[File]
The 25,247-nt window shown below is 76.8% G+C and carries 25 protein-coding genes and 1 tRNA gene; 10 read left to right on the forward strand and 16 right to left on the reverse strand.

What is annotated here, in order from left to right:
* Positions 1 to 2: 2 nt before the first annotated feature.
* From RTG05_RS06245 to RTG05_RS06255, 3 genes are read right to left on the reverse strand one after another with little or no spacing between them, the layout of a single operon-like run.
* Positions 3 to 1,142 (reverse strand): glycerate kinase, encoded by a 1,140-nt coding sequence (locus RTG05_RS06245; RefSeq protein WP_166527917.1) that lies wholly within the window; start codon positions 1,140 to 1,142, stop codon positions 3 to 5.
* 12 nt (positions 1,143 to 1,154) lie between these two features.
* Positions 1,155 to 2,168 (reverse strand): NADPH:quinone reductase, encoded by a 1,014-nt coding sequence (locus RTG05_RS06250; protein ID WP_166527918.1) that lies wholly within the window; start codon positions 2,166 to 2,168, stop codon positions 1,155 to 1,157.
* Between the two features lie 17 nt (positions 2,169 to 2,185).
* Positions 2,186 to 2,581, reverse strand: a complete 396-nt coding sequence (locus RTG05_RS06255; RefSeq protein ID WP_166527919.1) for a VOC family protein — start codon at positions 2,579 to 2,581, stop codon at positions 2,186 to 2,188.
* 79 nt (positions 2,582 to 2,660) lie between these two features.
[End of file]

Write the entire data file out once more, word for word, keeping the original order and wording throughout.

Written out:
The 25,247-nt window shown below is 76.8% G+C and carries 25 protein-coding genes and 1 tRNA gene; 10 read left to right on the forward strand and 16 right to left on the reverse strand.

What is annotated here, in order from left to right:
* Positions 1 to 2: 2 nt before the first annotated feature.
* From RTG05_RS06245 to RTG05_RS06255, 3 genes are read right to left on the reverse strand one after another with little or no spacing between them, the layout of a single operon-like run.
* Positions 3 to 1,142 (reverse strand): glycerate kinase, encoded by a 1,140-nt coding sequence (locus RTG05_RS06245; RefSeq protein WP_166527917.1) that lies wholly within the window; start codon positions 1,140 to 1,142, stop codon positions 3 to 5.
* 12 nt (positions 1,143 to 1,154) lie between these two features.
* Positions 1,155 to 2,168 (reverse strand): NADPH:quinone reductase, encoded by a 1,014-nt coding sequence (locus RTG05_RS06250; protein ID WP_166527918.1) that lies wholly within the window; start codon positions 2,166 to 2,168, stop codon positions 1,155 to 1,157.
* Between the two features lie 17 nt (positions 2,169 to 2,185).
* Positions 2,186 to 2,581, reverse strand: a complete 396-nt coding sequence (locus RTG05_RS06255; RefSeq protein ID WP_166527919.1) for a VOC family protein — start codon at positions 2,579 to 2,581, stop codon at positions 2,186 to 2,188.
* 79 nt (positions 2,582 to 2,660) lie between these two features.